Seniors and SNAP
Cross-sector research indicates that access to SNAP reduces healthcare spending, improves health, and allows low-income seniors to age in place with dignity.
The study is the first to examine the association between both hospital and nursing home utilization. Researchers studied 54,000 Maryland seniors on Medicaid and Medicare (dual eligibles). Individual-level medical claims data was cross-matched against the Supplemental Nutrition Assistance Program (SNAP) enrollment data and used to analyze the impact of receiving the benefit on healthcare utilization and costs. The study found that:
- Although they qualify, 49 percent of seniors on Medicaid are not enrolled in SNAP.
- The average annual income for an older dual eligible was just $5,860.
- Access to SNAP reduces a senior’s likelihood of admission into a hospital by 14 percent and a nursing home by 23 percent.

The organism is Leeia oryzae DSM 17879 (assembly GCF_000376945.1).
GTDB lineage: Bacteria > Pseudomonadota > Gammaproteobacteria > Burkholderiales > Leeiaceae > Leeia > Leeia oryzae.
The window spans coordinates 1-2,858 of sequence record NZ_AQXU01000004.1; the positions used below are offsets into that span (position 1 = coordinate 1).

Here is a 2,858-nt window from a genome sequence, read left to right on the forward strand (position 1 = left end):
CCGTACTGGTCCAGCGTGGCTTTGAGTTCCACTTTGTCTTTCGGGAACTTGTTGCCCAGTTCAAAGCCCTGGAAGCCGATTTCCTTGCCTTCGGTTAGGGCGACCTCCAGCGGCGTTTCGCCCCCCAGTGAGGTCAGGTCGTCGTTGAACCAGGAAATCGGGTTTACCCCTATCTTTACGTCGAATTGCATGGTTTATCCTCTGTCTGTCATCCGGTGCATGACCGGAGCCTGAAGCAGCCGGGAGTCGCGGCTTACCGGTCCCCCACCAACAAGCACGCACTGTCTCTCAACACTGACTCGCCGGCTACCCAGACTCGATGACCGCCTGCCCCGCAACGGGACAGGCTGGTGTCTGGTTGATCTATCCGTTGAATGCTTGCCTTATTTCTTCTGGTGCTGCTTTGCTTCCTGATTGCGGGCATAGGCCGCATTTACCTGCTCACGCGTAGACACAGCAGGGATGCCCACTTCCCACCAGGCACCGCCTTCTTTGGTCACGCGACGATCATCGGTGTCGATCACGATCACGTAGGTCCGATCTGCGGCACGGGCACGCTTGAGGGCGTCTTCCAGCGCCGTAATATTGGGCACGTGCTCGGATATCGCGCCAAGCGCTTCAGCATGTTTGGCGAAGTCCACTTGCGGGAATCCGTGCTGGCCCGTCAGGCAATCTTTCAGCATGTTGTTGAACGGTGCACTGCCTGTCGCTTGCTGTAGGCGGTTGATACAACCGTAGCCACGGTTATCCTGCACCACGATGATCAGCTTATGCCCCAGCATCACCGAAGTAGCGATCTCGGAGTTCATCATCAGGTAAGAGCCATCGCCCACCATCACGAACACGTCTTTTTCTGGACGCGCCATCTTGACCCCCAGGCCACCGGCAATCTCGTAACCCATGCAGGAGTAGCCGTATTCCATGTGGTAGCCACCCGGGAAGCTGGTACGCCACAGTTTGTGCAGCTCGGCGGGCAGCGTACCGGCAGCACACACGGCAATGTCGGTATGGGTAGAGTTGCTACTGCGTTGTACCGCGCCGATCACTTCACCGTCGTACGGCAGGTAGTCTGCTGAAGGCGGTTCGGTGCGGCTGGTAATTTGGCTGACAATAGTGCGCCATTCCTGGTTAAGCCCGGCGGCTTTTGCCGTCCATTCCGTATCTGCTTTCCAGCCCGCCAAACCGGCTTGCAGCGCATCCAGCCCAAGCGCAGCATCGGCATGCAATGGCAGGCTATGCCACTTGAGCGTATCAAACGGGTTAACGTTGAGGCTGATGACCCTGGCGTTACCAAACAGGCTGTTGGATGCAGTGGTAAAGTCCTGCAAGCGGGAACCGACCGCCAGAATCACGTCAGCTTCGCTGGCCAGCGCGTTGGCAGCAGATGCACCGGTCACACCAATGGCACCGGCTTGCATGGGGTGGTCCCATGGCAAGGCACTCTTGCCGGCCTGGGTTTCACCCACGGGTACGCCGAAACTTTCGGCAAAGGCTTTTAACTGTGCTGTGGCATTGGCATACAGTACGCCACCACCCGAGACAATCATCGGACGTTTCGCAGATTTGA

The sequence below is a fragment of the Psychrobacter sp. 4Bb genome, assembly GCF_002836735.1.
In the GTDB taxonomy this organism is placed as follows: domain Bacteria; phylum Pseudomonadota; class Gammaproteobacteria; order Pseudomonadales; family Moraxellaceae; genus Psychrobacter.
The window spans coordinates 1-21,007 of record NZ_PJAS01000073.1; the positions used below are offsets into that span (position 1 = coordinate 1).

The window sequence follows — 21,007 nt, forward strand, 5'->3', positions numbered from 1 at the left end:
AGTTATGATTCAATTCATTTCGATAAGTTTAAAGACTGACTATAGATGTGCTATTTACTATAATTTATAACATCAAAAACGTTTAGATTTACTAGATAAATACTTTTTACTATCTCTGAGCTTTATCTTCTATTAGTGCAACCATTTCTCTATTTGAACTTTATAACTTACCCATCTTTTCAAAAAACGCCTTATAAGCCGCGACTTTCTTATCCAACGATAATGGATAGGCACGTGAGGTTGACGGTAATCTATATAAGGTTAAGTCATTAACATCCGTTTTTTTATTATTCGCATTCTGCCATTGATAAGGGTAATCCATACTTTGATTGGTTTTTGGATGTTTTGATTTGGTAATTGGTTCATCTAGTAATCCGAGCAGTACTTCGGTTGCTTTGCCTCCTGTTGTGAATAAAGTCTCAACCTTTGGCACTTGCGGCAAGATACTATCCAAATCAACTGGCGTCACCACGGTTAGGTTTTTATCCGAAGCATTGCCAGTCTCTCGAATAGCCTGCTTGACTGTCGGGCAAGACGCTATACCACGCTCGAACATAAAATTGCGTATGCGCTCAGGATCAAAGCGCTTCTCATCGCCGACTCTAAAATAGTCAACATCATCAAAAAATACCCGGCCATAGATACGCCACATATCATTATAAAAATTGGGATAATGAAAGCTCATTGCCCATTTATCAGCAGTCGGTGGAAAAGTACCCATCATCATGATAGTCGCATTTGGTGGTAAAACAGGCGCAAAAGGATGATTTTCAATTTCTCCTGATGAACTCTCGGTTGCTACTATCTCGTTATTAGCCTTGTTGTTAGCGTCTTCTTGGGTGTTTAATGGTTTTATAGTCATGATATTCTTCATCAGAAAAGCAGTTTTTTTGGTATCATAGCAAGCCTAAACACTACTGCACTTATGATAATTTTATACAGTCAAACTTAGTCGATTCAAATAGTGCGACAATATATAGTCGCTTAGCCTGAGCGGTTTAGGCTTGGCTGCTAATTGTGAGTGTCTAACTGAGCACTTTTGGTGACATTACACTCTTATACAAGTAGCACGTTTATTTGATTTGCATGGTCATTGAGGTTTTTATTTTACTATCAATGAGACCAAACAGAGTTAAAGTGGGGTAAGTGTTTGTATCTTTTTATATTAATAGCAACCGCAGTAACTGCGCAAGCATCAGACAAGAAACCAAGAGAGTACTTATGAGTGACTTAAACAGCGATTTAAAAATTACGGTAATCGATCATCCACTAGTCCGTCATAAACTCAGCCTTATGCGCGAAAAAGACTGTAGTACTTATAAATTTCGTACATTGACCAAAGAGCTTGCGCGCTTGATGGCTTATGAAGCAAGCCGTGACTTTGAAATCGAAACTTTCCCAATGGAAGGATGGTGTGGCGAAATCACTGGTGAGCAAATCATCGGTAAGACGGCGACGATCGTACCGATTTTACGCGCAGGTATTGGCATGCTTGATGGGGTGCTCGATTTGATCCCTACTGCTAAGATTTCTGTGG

- Every $10 increase in monthly SNAP benefits further reduced the odds of additional days in the hospital and shortened nursing home length of stay.
- Increased access to SNAP delivers $2,100 in annual healthcare savings per senior enrolled.
The studies were led by Benefits Data Trust (BDT), in conjunction with the Maryland Department of Health, the Maryland Department of Human Services, The Johns Hopkins University School of Nursing, the Hilltop Institute at the University of Maryland Baltimore County, and Northwestern University, with support from the Robert Wood Johnson Foundation.
- Population Health Management: Does the Supplemental Nutrition Assistance Program affect hospital utilization among older adults? The case of Maryland
- BMC Geriatrics: Food assistance is associated with decreased nursing home admissions for Maryland’s dually eligible older adults
- Benefits Data Trust: Access to public benefits among dual eligible seniors reduces risk of nursing home and hospital admission and cuts costs
- Health Affairs: To improve health and reduce costs for low-income seniors, invest upstream